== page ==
September 9, 1999
One of the most popular U.S. medals with art medal collectors is the Hunter's Medal issued in 1930 by the Society of Medalists. That organization will celebrate its 70th anniversary next year.
Formed in 1930 under the auspices of the American Federation of Arts "to increase American interest in the honored and exquisite art of medals," SOM has issued two medals annually for its membership. These medals are avidly collected today.
The Hunter's Medal is the work of sculptress Laura Gardin Fraser. It tells a complete story. She depicts a hunter holding a rifle at hip level facing to the right with his dog pointing and the legend "Steady" on its obverse. On the reverse she shows the quarry, a Ruffed Grouse standing on an oak log.
Because the designer has modeled relief into her backgrounds, light glimmers off its uneven surfaces creating a sparkling visual backdrop for the medals' figures.
This medal proved a marked departure from the norm. At the time of its issue, medals were largely confined to military decorations or commemorative issues. The idea of issuing a beautiful small sculpture as "art for art's sake" was exciting and innovative.
The committee to select designs for the first SOM medal were cultural bigwigs. They included industrialist George D. Pratt, Metropolitan Museum of Art President Robert W. deForest, Alexander B. Trowbridge, National Sculpture Society past president Herbert Adams and sculptor James Earle Fraser.
The group commissioned the finest living American medalist for its first venture. They selected sculptress Laura Gardin Fraser to design and execute the society's initial issue. A renowned medalist and coin designer, Mrs. Fraser was at her artistic best, having recently created the Congressional medal for pioneering aviator Charles Lindbergh.
The medal reflects its creator. Animals were a popular subject for the sculptress, who owned several dogs herself. This excellent medal, however, was not the first choice for the Society of Medalist's inaugural venture. Initially, Fraser proposed a symbolic design for a world recently plunged into uncertainty by the Stock Market crash.
The New York Herald Tribune May 7, 1930, reported that Fraser's design would honor the Architectural League. The news account described her design as "a seated male figure contemplating the horizon of the great modern city." Although this theme doubtless would have made a fine medal in the talented artist's hands, it would not have had so universal appeal as the hunter and his dog that was selected.
It is not known if the Tribune account was erroneous, or if the committee put the kibosh on Fraser's architectural medal. What seems likely is that the Society was in a hurry to inaugurate its medal program, and didn't want to wait for her to develop a new medal from scratch.
Fortunately, Fraser was already at work on her "hunter's medal" before she received the SOM commission. This juxtaposition of opportunity and genius proved fortuitous for the fledgling society. A splendid inaugural medal was issued, which is still a favorite of collectors today.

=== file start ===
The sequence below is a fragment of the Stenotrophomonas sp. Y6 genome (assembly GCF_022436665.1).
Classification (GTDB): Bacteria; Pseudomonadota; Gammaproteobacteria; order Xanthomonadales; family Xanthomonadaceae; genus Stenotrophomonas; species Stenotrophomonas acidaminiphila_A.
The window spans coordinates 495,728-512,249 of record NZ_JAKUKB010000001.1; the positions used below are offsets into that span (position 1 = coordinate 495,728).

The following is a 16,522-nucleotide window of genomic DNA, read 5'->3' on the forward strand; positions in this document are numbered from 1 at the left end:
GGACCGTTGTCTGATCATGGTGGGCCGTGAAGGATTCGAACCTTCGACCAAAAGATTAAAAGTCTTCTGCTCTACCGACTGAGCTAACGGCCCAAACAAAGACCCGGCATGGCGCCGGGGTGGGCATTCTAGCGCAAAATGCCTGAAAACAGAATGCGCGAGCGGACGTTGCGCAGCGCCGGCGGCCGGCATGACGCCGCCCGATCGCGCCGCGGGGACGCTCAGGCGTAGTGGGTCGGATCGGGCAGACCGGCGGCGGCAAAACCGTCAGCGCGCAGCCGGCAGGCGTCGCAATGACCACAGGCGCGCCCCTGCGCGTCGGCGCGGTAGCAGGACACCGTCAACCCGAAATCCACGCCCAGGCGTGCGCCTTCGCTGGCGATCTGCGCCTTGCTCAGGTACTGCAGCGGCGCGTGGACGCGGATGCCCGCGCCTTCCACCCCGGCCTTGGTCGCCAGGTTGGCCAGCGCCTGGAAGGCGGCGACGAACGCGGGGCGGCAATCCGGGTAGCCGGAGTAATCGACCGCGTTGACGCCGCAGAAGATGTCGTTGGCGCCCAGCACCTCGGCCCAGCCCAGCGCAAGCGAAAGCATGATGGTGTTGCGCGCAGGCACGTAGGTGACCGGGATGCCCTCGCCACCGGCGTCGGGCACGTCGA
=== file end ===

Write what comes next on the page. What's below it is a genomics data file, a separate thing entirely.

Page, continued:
Fraser delighted in her "hunter's medal," as she called it. "I felt," she wrote later in a brochure which accompanied the release of this medal, "that a sporting subject would be a departure from what one has been accustomed to seeing in medallic art.. Therefore, I chose the hunter with his dog because it presented the opportunity of telling a story embodying a human and animal element."
Fraser kept detailed records of her progress on the medal. Fraser's 1930 diary says that she had begun designing the Grouse medal in early January 1930. Later the diary records she received the $1,500 commission from the SOM near the end of January. Fraser completed this work with great rapidity. She copyrighted her design February 4, 1930.
Her finished models were put on display in June in the Society's headquarters at New York City's Art Center. This medal has fared extremely well with critics, who have appreciated its romantic naturalism. The animal renderings are both accurate and powerful, and the theme is universal, the critics wrote.
Over the years this 73-millimeter medal has proven extremely popular with collectors, too. Through the years, the society has issued 3,235 bronze specimens and 125 silver specimens. All have been struck by the Medallic Art Company.
Bronze medals that cost art connoisseurs a modest $4 in 1930 find willing buyers today in the $100-$150 range, while silver specimens which were re-struck in the 1970s fetch twice that amount.
Fred Reed is former News Editor of Coin World and Vice-President of Beckett Publications. A collector for over 40 years, Reed is a member of most national coin and stamp organizations. He is also Secretary of Society of Paper Money Collectors. SPMC awarded Reed its lifetime achievement award for his groundbreaking Civil War Encased Stamps: The Issuers and Their Times, one of his five books. Reed has also written on coins and currency, tokens and medals, stamps, comic books, post cards, Beanie Babies, sports cards and collectibles, engravings and lithographs, movie memorabilia, autographs, antique photography, and Civil War artifacts, all of which he avidly collects. Reed is a long-time member of the American Society of Magazine Editors, the Dallas Press Club and the Society for American Baseball Research.